Many people who started a restaurant business got into the industry by following their passion. But the logistics of running a large kitchen with a large staff and busy customers coming and going every day, along with crunching numbers on revenue and costs, can quickly stretch you thin.
With all these considerations, it’s essential never to lose sight of one basic practice – keeping the restaurant safe. Aside from the obvious dangers to human lives that can result from poor safety practices at an establishment, property damage can be costly, and in some cases, shut down your operations for a period, which is something no business owner wants to hear. Here are some ways to prevent three common sources of property damage.
In the food business, water is used almost everywhere. From cooking to cleaning, a constant supply of water keeps your kitchen running smoothly. But as any homeowner can tell you, bad things happen when water gets to places where it shouldn’t be present. Unwanted moisture can lead to mold formation, which is never desirable, but especially when your business survival depends on cleanliness and safety.
Your kitchen staff should be well drilled in cleaning procedures, and that includes overseeing proper drainage of water in the kitchen and prompt cleaning of any spillage in the dining areas. If you have an outdoor deck or rooftop area, these can be highly exposed to weather and rain. Make sure to keep them waterproofed with solutions like cementitious waterproofing membranes to maintain form and function.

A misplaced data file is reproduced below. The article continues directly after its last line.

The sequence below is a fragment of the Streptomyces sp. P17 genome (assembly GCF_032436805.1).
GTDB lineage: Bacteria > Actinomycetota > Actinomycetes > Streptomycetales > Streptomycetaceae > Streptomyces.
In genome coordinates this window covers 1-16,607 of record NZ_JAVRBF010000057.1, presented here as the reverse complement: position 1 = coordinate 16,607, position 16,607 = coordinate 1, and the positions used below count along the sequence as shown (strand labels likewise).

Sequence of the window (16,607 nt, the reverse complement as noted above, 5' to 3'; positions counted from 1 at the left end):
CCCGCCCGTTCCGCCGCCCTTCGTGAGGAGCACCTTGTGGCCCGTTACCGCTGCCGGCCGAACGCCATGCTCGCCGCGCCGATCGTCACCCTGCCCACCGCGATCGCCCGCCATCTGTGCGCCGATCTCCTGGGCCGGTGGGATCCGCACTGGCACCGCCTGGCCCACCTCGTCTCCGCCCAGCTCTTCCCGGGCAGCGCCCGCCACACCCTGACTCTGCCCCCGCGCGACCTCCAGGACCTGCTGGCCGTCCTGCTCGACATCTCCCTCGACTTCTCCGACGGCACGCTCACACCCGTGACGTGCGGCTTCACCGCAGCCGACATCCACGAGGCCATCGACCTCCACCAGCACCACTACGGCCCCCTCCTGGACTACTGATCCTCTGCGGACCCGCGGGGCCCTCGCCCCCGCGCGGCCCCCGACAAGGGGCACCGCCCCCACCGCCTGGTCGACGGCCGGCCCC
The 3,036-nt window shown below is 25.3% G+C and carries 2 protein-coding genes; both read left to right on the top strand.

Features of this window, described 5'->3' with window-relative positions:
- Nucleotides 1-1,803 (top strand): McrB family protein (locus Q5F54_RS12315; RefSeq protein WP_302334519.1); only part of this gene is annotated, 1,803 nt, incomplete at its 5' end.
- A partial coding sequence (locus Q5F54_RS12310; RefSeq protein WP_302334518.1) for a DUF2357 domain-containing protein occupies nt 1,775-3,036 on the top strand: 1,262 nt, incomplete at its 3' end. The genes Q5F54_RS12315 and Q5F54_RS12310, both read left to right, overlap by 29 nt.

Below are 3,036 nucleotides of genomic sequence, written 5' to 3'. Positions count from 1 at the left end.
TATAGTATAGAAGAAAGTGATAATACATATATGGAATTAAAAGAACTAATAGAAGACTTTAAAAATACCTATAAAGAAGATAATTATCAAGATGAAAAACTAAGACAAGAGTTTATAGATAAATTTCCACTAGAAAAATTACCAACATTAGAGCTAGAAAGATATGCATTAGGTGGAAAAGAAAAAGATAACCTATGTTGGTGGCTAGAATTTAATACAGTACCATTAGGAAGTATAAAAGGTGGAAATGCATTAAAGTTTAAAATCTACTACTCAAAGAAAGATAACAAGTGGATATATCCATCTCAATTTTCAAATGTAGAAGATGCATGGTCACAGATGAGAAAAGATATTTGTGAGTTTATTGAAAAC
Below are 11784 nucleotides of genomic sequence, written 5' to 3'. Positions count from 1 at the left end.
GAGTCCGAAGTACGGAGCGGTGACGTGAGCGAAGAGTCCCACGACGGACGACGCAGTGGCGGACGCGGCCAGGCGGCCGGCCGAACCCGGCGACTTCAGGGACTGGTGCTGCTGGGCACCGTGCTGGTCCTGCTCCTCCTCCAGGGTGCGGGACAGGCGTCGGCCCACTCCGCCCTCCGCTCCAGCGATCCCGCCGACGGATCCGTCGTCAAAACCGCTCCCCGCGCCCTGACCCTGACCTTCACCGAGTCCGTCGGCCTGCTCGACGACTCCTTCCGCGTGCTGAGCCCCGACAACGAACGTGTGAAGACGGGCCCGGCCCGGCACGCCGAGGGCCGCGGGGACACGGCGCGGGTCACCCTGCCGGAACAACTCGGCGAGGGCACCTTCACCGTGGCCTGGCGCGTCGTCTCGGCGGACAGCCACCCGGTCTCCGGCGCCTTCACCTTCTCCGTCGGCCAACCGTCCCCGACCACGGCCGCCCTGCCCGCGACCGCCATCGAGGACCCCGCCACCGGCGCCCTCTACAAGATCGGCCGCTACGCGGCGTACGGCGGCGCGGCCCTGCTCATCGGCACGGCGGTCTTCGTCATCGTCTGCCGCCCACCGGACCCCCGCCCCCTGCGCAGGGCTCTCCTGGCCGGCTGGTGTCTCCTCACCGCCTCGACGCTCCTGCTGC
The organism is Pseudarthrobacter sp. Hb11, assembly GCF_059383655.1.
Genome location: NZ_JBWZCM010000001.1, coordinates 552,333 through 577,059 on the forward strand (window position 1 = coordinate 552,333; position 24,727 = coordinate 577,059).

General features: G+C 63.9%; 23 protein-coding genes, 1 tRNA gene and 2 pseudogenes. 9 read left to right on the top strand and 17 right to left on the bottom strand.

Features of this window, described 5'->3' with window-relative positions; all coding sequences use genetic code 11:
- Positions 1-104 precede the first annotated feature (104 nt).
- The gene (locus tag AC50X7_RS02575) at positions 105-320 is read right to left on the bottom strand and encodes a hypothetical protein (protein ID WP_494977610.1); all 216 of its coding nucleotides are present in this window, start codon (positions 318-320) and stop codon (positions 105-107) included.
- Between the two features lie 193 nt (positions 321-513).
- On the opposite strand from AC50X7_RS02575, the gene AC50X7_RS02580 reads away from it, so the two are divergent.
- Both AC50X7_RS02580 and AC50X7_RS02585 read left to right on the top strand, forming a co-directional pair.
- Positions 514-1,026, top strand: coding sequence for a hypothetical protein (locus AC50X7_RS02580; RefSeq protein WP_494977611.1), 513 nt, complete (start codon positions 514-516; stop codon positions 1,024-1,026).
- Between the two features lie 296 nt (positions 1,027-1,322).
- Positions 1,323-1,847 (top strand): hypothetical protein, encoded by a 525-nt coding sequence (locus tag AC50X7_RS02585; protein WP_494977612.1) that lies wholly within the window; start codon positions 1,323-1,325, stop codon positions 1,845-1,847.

Along with water, restaurants need heat in the right places. From ovens to stoves, various electrical appliances, and gas pipes, there’s a long list of fire hazards in every kitchen. It shouldn’t come as a surprise, then, that reports indicate over 8,000 restaurants catch fire every year.
Cleaning oven hoods and grease traps should be a part of your safety routines in the kitchen, and employees should be alert to these common fire hazards. Watch out for old wiring, and avoid overloading electric outlets. Overall, periodic fire inspection is simply a part of running a restaurant business. Have professionals conduct the inspection once a month for your peace of mind and continued safety certification.
Your restaurant equipment can be just as expensive as the property, and it’s vital to ensure proper care and maintenance of the appliances and fixtures that keep your business running. A lot of common kitchen mishaps come down to lack of experience or training on the part of the workers.
If you find yourself doing more office work in your restaurant business, there’s a chance that kitchen protocols aren’t being followed so rigorously. Even if you still spend a lot of time in the kitchen, you can’t always keep your eye on everything. Take time to drill your staff on the proper use of every piece of equipment, and the importance of keeping the layout as tidy as possible each day. Then, see to it that the organization and safety measures are enforced when you’re away.
The best practices in restaurant safety can go unnoticed because when you’re doing things right, then nothing happens. You don’t want to have to call your insurance and discuss exposure coverage, and you certainly don’t want to lose trust in your brand by being forced to shut down for safety reasons, even if it’s only temporary. See to it that your entire team places safety first as they go about their daily operations.